Test batsman Usman Khawaja has taken a cue from NBA superstar LeBron James to prepare his body for the gruelling demands of international cricket.
As Australia coach Justin Langer weighs up where to bat him for the first Test against India starting Thursday, Khawaja is fit as a fiddle after dropping 10 kilograms in the past eight months.
The Queensland captain started shedding the weight after Australia’s scandal- ridden tour of South Africa and is now reaping the rewards.
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It was initially feared Khawaja could be in doubt for this week’s four-Test series opener when he suffered a knee injury in the UAE.
But the 31-year-old recovered ahead of schedule, allowing him to return via the Sheffield Shield last week.
James has been known to go to extraordinary lengths to maintain his imposing physique, spending more $2 million a year taking care of his body.
Khawaja suggested the three-time NBA champion, who is 33 but continues to defy Father Time, has been an inspiration.
“I just wanted to make sure that I was the best version of myself,” he told RSN.
“One of my favourite athletes, LeBron James, does that as well as anyone else.
“I had a good Ashes campaign but I just felt like it was something I needed to work on at the time.
“I just started chipping away at it.”
Langer is known for putting a high value on fitness but Khawaja, who insisted he felt no pressure from Cricket Australia, started his training regime before the former Test opener was appointed coach.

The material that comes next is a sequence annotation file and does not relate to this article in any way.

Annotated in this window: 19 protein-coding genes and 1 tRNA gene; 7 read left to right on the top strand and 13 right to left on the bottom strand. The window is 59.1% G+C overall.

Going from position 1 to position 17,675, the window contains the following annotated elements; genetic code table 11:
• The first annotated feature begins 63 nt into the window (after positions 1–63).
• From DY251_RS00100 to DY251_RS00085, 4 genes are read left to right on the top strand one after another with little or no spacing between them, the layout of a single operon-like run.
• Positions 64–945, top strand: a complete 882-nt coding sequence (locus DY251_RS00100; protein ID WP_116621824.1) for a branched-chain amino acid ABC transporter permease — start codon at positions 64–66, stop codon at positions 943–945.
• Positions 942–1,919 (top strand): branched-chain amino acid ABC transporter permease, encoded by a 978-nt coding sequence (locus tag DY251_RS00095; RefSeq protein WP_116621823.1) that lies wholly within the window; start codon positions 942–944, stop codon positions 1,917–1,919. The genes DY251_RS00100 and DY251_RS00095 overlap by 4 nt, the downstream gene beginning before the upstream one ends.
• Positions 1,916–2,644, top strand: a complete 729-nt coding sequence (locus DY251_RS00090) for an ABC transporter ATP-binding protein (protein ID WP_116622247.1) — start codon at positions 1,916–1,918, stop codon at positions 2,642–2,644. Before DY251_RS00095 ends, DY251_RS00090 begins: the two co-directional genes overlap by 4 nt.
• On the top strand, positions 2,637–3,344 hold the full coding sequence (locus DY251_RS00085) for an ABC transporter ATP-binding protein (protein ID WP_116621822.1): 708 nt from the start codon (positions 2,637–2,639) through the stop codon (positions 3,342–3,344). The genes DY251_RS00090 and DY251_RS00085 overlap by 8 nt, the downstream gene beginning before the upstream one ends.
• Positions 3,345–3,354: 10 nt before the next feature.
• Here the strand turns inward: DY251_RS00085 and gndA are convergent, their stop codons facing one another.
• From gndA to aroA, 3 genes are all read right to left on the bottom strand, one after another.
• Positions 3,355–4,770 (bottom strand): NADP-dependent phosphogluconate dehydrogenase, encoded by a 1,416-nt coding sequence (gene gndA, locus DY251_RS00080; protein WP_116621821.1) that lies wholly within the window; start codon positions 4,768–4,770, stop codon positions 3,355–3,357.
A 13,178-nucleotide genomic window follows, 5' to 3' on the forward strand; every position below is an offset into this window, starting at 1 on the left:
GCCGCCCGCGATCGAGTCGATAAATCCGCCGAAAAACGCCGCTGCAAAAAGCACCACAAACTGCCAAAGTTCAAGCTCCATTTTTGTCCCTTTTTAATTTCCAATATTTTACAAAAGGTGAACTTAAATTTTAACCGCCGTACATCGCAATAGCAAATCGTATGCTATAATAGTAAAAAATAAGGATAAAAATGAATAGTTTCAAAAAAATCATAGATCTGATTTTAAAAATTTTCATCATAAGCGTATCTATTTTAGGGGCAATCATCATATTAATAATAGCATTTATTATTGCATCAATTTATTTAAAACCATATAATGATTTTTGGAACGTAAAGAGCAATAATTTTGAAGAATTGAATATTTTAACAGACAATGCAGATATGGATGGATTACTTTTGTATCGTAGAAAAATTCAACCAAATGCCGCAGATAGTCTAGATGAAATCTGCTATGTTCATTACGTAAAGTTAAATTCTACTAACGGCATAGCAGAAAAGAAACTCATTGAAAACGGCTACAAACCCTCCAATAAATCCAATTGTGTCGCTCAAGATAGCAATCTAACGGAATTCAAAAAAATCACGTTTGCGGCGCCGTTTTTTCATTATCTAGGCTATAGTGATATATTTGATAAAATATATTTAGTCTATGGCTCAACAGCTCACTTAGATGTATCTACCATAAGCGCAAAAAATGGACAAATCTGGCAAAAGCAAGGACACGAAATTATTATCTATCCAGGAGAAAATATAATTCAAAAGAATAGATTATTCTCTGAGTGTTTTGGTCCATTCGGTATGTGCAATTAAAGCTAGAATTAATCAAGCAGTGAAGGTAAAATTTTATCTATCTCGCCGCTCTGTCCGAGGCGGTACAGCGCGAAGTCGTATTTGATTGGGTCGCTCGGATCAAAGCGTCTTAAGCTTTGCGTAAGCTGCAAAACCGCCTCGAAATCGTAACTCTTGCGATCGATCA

“It wasn’t a thing where I was like ‘CA’s coming down on me telling me to lose weight and I have to do it or else I’m not playing’. It wasn’t Big Brother or anything,” he said.
“That was probably one part of my game and place that I wanted to work hard on and make sure I was in the right physical shape for international cricket.
“Training, playing, travelling. I don’t think people realise how much actually goes into the international schedule.”
Turning 32 later this month, Khawaja was initially cynical the change would produce results until his recent stint playing for Welsh county side Glamorgan.
“I was actually really surprised with how well I was pulling up after games,” he said.
“Losing weight doesn’t help you particularly score runs. It doesn’t make you a better batter.
“It’s about the other little things. Being in the field, recovering, running between the wickets.” The left-hander, arguably Australia’s most important player in the absence of suspended duo Steve Smith and David Warner, demonstrated his fitness in the UAE with a marathon nine-hour knock of 141 that helped Australia salvage a draw.